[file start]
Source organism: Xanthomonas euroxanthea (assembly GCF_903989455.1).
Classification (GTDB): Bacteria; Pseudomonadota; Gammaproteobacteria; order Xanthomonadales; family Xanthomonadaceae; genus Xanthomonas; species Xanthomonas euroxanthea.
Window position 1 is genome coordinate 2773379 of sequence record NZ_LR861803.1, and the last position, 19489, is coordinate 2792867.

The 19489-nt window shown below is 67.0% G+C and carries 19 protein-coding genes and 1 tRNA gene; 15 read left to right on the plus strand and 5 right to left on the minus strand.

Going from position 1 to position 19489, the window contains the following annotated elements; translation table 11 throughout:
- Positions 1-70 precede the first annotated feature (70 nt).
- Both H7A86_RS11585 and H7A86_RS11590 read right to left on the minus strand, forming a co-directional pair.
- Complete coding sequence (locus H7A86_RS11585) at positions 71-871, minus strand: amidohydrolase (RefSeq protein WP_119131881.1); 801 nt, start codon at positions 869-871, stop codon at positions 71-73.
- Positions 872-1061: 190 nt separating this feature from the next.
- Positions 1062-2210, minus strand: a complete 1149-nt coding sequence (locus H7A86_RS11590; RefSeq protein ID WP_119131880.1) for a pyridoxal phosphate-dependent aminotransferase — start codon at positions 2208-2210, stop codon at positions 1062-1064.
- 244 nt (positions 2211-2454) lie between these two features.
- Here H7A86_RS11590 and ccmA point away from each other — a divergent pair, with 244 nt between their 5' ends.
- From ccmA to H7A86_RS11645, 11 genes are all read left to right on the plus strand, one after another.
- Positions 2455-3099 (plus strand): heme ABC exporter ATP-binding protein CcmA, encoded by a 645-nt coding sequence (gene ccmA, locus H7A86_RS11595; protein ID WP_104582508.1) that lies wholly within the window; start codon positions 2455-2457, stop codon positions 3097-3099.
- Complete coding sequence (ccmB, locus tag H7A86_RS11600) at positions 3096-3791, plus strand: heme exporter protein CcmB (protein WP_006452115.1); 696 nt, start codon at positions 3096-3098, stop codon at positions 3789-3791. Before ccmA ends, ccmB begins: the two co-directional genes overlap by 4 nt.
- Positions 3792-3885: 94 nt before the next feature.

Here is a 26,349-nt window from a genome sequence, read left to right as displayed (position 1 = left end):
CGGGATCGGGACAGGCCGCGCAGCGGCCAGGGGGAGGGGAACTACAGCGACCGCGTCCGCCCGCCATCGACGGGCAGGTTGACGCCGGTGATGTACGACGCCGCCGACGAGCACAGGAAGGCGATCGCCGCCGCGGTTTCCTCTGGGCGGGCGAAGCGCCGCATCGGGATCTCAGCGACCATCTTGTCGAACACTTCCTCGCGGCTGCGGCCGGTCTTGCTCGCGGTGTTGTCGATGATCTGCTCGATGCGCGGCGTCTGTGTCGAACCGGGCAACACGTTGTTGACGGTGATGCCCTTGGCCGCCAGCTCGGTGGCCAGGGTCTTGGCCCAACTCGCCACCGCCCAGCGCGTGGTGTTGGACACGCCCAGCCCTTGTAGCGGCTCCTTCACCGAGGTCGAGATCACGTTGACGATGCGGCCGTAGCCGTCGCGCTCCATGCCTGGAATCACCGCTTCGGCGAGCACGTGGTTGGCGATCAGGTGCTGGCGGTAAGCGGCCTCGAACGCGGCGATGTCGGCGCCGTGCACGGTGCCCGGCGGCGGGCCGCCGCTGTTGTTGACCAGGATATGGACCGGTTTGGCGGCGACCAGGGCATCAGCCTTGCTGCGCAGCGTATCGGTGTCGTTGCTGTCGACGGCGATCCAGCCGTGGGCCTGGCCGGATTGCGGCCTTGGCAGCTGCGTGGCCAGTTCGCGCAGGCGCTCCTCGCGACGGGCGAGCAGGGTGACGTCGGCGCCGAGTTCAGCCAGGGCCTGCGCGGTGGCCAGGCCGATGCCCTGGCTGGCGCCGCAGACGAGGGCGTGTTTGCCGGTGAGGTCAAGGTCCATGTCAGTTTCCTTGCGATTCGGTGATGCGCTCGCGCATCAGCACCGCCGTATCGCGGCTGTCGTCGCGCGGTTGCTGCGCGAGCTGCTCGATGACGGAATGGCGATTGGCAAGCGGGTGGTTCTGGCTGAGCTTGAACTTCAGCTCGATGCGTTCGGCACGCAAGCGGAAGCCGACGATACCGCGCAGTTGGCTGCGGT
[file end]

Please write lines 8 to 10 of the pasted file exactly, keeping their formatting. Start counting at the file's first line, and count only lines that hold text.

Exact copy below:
- Complete coding sequence (locus H7A86_RS11585) at positions 71-871, minus strand: amidohydrolase (RefSeq protein WP_119131881.1); 801 nt, start codon at positions 869-871, stop codon at positions 71-73.
- Positions 872-1061: 190 nt separating this feature from the next.
- Positions 1062-2210, minus strand: a complete 1149-nt coding sequence (locus H7A86_RS11590; RefSeq protein ID WP_119131880.1) for a pyridoxal phosphate-dependent aminotransferase — start codon at positions 2208-2210, stop codon at positions 1062-1064.